Pros And Cons of Using Straw To Cover Grass Seed In A Newly Seeded Lawn

When seeding a new lawn, it is usually recommended to use a thin layer of straw mulch to cover the new grass seeds. Covering the grass seeds and soil helps retain moisture and prevents the fresh grass from drying out. A layer of straws also ensures that new grass seeds stay in their place and do not get relocated by wind and water. Let’s discuss more about straw cover for grass seed.

straw cover for grass seed

In a new lawn, a thin layer of straw mulch can help with the process of seed germination.

The practice is not as necessary when seeding or overseeding older lawns. This is because the already planted grass in old lawns on its own can help hold the moisture and the new seeds in place. However, covering the grass seeds in newly seeded lawns could give the new grass seedlings a considerable head start.

In this article, we will discuss the pros and cons of covering grass seed in new lawns. How much straw do you need, how to do it appropriately, and the best straw alternatives that you can use to cover new grass seeds. Happy reading!

Why do you need to cover the seeds?

Grass seeds covered with straw have a much higher germination rate than the uncovered grass. To ensure that grass seeds germinate in the new lawn, you will have to take a number of measures in addition to the initial watering. The most important thing is to ensure that the seeds stay in place before germination. To encourage germination, the grass seeds also need to be in good contact with the soil.

If the grass seed cannot make good contact with the soil, it will not be able to develop a normal root system. Also, a proper cover is needed so that the young roots do not immediately dry off. A layer of appropriate mulching material will keep the young roots covered and ensure good seed-to-soil contact by putting pressure on the grass seeds.

See also: How to Plant Bermuda Grass | Bermuda Grass Growth Stages and Care

Pros of covering a newly seeded lawn

Newly seeded lawn - straw cover for grass seed

Photo Credit Straw mulching is also used in crop fields for healthy plant growth.

Until established, newly seeded grass will die if it dries. Also, young roots are sometimes not strong enough to hold the grass in its place on its own. Adding a straw mulch could increase the soil’s water retaining capacity and provide the new seedlings with some additional support. Here are a few pros of covering a newly seeded lawn with straws:

  • As already stated, placing straw mulch over the ground will reduce the rate of evaporation. It will make sure that the young grass and its roots do not dry out and will save you from the trouble of watering your lawn too frequently.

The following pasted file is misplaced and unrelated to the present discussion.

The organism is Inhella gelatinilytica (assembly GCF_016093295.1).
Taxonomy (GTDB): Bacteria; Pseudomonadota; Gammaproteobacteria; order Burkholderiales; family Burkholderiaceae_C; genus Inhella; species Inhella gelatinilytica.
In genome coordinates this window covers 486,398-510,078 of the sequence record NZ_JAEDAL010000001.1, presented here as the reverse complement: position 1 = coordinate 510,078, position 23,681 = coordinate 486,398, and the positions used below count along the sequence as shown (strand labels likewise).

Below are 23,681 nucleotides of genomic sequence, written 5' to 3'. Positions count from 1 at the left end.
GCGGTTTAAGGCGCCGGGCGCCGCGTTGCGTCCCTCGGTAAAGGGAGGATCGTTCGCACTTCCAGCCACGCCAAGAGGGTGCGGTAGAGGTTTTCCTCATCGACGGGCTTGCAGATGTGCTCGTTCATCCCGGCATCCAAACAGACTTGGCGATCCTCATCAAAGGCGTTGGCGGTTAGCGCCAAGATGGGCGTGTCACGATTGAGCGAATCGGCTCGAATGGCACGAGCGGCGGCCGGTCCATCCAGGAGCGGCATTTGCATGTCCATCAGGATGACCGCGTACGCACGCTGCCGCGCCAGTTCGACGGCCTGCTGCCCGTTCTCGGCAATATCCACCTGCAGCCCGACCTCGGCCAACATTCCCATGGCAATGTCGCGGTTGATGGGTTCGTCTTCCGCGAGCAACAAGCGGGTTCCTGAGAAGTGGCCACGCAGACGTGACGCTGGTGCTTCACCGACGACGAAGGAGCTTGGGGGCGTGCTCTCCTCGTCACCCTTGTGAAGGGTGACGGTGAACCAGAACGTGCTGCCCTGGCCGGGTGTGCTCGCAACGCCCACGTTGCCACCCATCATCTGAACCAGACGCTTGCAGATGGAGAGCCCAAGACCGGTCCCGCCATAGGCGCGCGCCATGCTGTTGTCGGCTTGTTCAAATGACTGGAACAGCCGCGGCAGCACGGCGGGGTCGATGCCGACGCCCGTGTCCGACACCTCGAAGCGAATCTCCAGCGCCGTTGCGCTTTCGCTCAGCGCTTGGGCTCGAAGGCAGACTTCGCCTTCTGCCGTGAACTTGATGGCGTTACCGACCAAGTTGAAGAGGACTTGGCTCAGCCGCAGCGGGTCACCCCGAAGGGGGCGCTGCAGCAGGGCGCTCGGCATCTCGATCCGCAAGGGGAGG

• Another advantage of covering with straw is that it prevents seeds from moving around. If seeds are just lying bare on the ground, there is an increased chance that blowing wind will move around quite a few seeds. The seeds can also move when you apply water to the ground and may congregate in one place. This could ultimately result in the formation of a patchy turf. A straw cover could hold the seeds in place, preventing them from unnecessarily moving around.
  • A straw cover can also slow down the process of soil erosion. It will lock the soil particles in place, significantly reducing the lawn maintenance tasks. A straw cover will also keep your lawn fertile by reducing soil erosion as the uppermost layer of the soil is usually the richest in nutrients.
  • If seeds are lying uncovered on the surface of the ground, there is a high chance that birds will feed upon them. By covering the new seeds, you can discourage bird activity in your lawn, ensuring that you get a thick turf later on.
  • After use, removing straw is a simple task. In fact, sometimes, you might not even need to remove the straw as it degrades and disintegrates rapidly, adding nutrients back to the soil.

Cons of covering a newly seeded lawn

Cons of covering a newly seeded lawn - straw cover for grass seed

Applying a thick straw cover can prevent the sunlight from reaching the soil.

Just as there are benefits of using straw as a cover for a new lawn, there are some downfalls too. Unfortunately, sometimes these downfalls can heavily outweigh the pros of using a straw cover. Therefore, make sure you read this guide thoroughly so that you have a better idea of whether or not you should cover new seeds with a straw cover.

  • Straw is often confused with hay which comes with seed heads attached; hay could introduce unwanted plants or weeds in your lawn.
  • Germination of grass seedlings may not occur if you use a thick straw cover in your lawn.
  • Straw can blow around in unwanted places with the wind, making your lawn and surrounding areas look messy.
  • While removing the straw after germination, there is a high chance that you might also damage the newly germinated seedlings.

How to apply a straw cover on a newly seeded lawn?

  • Prepare the soil and make sure it is well aerated as the new seedlings will need all the air they can get during the first few stages of their growth.
  • Sprinkle the seeds evenly all over the soil to avoid the formation of a patchy turf.
  • After that, place the straws on top. One bale of straw should be sufficient for around a thousand square feet.
  • Make sure the straw cover is not too thick, or it will prevent light from reaching the ground and interfere with the air exchange.
  • Water the lawn and wait for your seeds to germinate.

Straw mulch alternative

Straw is used extensively as a mulching material because of its easy availability, affordability, and ease of application. In addition, straw is preferred over other mulching materials because it has a lower seed content. The absence of seeds means that there will be no competition for soil nutrients during the process of grass seed germination.